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In 2012, Harvard researchers found associations between optimism, hope, and overall satisfaction with life with reduced risk of heart disease and stroke.

According to latest findings, researchers at the University of Illinois found that an optimistic outlook on life might be good for your heart.

The study analyzed the mental health, physical health and levels of optimism of 5,100 adults ranging from 45 to 84 years of age.

Researchers continue to explore the effects of positive thinking and optimism on health. Health benefits that positive thinking may provide include:

· Increased life span

· Lower rates of depression

· Lower levels of distress

· Greater resistance to the common cold

· Better psychological and physical well-being

· Reduced risk of death from cardiovascular disease

· Better coping skills during hardships and times of stress


If you tend to have a negative outlook, don’t expect to become an optimist overnight. But through practice, you can learn to turn negative thinking into positive thinking.

1. To truly be happy, you have to stop trying. Even stop analyzing or monitoring how positive you are.

2. Start acting like (or at least assume that) you are an optimism. Studies looking at the "fake it till you make it" approach show that it can have a surprisingly strong and immediate effect on your emotions.

3. If you’re not in the mood for “faking it”, make friends with an optimist. He/She will pull you up.

4. If alone, substitute your thought or action with a positive one whenyou realize you’re stuck on the same negative thought.

5. Don’t say anything to yourself that you wouldn’t say to anyone else. Be gentle and encouraging to yourself.

6. Start small: focus on one area to approach in a more positive way.

7. Logically realize that everyone and everything as an end. So you are on a journey. And you can either choose to be happy or sad. If so, you might as well choose to be happy.

8. Just as the Percy Bysshe Shelley poem Ozymandias says, every good or bad phase has an end. “This too shall pass”.

9. Seek humor in everyday happenings. When you can laugh at life, you feel less stressed.

10. Exercise at least three times a week to positively affect mood and reduce stress. Follow a healthy diet to fuel your mind and body. And learn techniques to manage stress.

11. When a good thing happens, pessimists dismiss it as a one-off-event; optimists take the credit. When bad things happen, pessimists blame themselves and expect to suffer a long time, while optimists see bad events as having little to do with them, and as one-time problems that will pass quickly.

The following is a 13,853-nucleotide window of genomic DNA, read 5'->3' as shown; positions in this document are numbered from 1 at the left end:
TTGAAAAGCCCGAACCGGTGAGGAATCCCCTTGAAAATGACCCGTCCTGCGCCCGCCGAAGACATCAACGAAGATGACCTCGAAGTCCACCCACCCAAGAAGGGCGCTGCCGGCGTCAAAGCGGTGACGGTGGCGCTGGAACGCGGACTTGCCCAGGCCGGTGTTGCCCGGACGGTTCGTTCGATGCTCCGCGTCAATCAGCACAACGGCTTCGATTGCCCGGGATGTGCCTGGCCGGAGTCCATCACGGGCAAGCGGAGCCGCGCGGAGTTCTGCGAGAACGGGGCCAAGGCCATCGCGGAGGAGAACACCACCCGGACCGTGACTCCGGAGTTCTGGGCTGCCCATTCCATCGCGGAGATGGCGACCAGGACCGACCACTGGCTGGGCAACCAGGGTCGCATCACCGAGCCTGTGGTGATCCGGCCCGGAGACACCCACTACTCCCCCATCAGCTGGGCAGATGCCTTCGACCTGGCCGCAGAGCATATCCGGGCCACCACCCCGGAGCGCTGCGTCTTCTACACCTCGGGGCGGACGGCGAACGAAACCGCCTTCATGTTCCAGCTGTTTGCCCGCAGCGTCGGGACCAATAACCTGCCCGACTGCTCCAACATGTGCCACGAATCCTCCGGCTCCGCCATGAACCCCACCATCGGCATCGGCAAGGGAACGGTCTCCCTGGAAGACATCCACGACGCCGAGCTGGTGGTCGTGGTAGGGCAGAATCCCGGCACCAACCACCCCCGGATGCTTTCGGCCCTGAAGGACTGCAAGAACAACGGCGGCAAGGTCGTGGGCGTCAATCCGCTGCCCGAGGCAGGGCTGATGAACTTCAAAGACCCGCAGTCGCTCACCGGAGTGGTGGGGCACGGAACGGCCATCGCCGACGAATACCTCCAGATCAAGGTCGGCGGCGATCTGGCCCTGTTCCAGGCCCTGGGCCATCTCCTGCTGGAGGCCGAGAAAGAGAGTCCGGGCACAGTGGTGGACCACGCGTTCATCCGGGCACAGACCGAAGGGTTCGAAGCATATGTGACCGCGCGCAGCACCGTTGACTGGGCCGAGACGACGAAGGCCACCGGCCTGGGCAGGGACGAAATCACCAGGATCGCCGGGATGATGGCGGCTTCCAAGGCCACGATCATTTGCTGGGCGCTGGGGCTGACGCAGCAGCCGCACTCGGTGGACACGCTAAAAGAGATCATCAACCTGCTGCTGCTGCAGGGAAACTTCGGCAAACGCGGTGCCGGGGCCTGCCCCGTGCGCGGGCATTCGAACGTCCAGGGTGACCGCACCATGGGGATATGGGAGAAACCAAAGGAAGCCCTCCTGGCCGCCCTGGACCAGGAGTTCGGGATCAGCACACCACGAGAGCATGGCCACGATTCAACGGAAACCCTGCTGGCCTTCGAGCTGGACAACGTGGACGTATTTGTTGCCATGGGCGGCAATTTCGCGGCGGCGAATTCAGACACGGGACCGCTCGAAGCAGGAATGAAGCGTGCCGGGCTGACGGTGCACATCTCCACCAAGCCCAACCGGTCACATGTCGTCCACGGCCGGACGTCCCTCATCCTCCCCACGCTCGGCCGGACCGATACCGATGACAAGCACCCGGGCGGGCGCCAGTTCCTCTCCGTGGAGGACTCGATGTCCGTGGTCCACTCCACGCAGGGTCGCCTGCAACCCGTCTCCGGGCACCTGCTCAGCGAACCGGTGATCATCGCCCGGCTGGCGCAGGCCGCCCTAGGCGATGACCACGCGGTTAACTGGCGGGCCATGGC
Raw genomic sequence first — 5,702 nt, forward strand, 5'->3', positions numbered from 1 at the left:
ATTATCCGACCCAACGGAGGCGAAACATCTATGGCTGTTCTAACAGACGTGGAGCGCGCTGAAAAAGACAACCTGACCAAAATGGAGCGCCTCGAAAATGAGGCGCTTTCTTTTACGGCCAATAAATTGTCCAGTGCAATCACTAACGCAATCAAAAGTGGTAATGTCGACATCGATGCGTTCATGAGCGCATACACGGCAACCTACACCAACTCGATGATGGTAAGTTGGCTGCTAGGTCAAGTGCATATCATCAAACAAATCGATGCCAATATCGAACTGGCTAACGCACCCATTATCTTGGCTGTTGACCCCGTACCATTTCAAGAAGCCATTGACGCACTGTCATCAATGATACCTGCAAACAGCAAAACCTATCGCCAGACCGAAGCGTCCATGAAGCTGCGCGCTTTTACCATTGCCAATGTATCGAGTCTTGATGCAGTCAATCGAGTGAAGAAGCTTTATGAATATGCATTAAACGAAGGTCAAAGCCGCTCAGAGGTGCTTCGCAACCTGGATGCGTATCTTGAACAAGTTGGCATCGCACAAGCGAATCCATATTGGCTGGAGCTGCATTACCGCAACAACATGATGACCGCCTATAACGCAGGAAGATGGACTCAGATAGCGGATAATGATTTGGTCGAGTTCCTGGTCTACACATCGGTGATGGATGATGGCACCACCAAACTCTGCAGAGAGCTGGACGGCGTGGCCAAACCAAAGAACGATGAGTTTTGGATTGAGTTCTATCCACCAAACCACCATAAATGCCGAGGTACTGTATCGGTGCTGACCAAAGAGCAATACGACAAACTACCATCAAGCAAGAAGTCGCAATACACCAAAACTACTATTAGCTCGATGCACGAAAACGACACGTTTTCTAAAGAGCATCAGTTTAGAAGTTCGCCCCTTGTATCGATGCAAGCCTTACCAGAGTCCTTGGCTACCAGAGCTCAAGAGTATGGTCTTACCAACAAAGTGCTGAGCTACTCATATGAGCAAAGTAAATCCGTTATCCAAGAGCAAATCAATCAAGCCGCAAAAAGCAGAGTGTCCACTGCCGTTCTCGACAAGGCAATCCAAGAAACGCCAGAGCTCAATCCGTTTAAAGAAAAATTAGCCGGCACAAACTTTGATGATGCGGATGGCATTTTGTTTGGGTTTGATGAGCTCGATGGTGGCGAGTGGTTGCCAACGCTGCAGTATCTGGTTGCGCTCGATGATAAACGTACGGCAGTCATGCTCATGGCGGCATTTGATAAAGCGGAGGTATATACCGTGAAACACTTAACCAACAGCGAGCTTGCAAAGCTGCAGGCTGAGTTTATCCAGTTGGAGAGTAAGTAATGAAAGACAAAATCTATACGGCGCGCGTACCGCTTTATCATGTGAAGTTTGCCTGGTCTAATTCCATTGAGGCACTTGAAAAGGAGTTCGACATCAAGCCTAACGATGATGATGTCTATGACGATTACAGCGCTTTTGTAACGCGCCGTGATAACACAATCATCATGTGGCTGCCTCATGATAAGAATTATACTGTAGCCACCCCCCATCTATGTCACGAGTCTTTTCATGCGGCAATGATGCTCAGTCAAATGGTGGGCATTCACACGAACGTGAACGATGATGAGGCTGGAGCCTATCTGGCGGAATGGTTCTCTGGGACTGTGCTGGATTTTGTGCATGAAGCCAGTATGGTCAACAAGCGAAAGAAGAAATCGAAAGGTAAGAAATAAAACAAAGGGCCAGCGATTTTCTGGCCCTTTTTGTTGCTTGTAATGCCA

12. When you see yourself slipping to pessimism, reframe the problem so that it’s not all your fault. Think of it as a problem to solve. Studies show that persistence leads to more success in school, a fatter paycheck, and a host of other perks.

13. One way of bringing joy, pen a letter of gratitude to someone who has helped you.

Source: Mayo, Prevention, Huffington

Author: TxNaturalPediatrics

By training, I am a American Board Certified Pediatrician. But in my younger years I grew up with natural alternatives. As a mom I have tried to incorporate both for my kids and it has worked wonders. And finally, as I am studying natural & alternative medicines, I realize the beauty and wisdom of living closer to earth. Hence in my practice I integrate both...for acute ailments I follow American Academy of Pediatrics recommendation but for simple and/or chronic conditions I prefer natural alternatives. In western training we were raised to think that "health is the absence of symptoms and problems". But eastern sensibilities has educated me that "Health is state that allows one to use the full capabilities of their body, mind and intellect. Therefore, healthy living is a balanced state of well being: physically, mentally, socially and spiritually." This implies that healing is not a "one-pill-fits-all", but a personalized experience.

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